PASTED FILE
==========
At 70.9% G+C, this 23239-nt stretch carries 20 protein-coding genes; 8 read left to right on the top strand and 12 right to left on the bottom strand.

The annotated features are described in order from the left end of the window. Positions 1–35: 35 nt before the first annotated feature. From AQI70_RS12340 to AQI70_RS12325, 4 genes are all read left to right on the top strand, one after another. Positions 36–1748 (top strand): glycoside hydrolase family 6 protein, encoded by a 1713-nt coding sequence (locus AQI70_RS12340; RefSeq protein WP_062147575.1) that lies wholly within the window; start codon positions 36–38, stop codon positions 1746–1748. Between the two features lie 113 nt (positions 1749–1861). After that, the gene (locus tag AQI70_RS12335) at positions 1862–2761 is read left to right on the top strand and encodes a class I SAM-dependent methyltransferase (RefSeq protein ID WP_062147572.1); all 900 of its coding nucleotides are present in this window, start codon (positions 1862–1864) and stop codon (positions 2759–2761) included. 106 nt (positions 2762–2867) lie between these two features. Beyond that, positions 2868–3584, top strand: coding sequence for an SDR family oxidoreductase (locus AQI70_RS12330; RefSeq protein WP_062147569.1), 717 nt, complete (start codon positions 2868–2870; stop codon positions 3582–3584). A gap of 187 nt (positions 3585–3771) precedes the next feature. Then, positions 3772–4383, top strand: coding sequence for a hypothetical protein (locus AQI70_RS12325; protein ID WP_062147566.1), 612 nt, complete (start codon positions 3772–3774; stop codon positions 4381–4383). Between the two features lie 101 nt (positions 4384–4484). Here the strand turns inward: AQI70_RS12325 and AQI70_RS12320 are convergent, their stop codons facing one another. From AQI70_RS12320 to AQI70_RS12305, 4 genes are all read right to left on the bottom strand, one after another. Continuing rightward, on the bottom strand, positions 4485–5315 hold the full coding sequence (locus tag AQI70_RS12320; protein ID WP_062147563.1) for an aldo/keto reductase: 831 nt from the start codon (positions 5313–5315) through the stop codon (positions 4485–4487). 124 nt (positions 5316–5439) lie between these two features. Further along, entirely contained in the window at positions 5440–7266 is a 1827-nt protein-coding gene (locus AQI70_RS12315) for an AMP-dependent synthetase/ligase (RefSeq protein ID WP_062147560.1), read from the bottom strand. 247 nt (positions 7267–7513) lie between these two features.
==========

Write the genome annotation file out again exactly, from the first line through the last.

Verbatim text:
At 70.9% G+C, this 23239-nt stretch carries 20 protein-coding genes; 8 read left to right on the top strand and 12 right to left on the bottom strand.

The annotated features are described in order from the left end of the window. Positions 1–35: 35 nt before the first annotated feature. From AQI70_RS12340 to AQI70_RS12325, 4 genes are all read left to right on the top strand, one after another. Positions 36–1748 (top strand): glycoside hydrolase family 6 protein, encoded by a 1713-nt coding sequence (locus AQI70_RS12340; RefSeq protein WP_062147575.1) that lies wholly within the window; start codon positions 36–38, stop codon positions 1746–1748. Between the two features lie 113 nt (positions 1749–1861). After that, the gene (locus tag AQI70_RS12335) at positions 1862–2761 is read left to right on the top strand and encodes a class I SAM-dependent methyltransferase (RefSeq protein ID WP_062147572.1); all 900 of its coding nucleotides are present in this window, start codon (positions 1862–1864) and stop codon (positions 2759–2761) included. 106 nt (positions 2762–2867) lie between these two features. Beyond that, positions 2868–3584, top strand: coding sequence for an SDR family oxidoreductase (locus AQI70_RS12330; RefSeq protein WP_062147569.1), 717 nt, complete (start codon positions 2868–2870; stop codon positions 3582–3584). A gap of 187 nt (positions 3585–3771) precedes the next feature. Then, positions 3772–4383, top strand: coding sequence for a hypothetical protein (locus AQI70_RS12325; protein ID WP_062147566.1), 612 nt, complete (start codon positions 3772–3774; stop codon positions 4381–4383). Between the two features lie 101 nt (positions 4384–4484). Here the strand turns inward: AQI70_RS12325 and AQI70_RS12320 are convergent, their stop codons facing one another. From AQI70_RS12320 to AQI70_RS12305, 4 genes are all read right to left on the bottom strand, one after another. Continuing rightward, on the bottom strand, positions 4485–5315 hold the full coding sequence (locus tag AQI70_RS12320; protein ID WP_062147563.1) for an aldo/keto reductase: 831 nt from the start codon (positions 5313–5315) through the stop codon (positions 4485–4487). 124 nt (positions 5316–5439) lie between these two features. Further along, entirely contained in the window at positions 5440–7266 is a 1827-nt protein-coding gene (locus AQI70_RS12315) for an AMP-dependent synthetase/ligase (RefSeq protein ID WP_062147560.1), read from the bottom strand. 247 nt (positions 7267–7513) lie between these two features.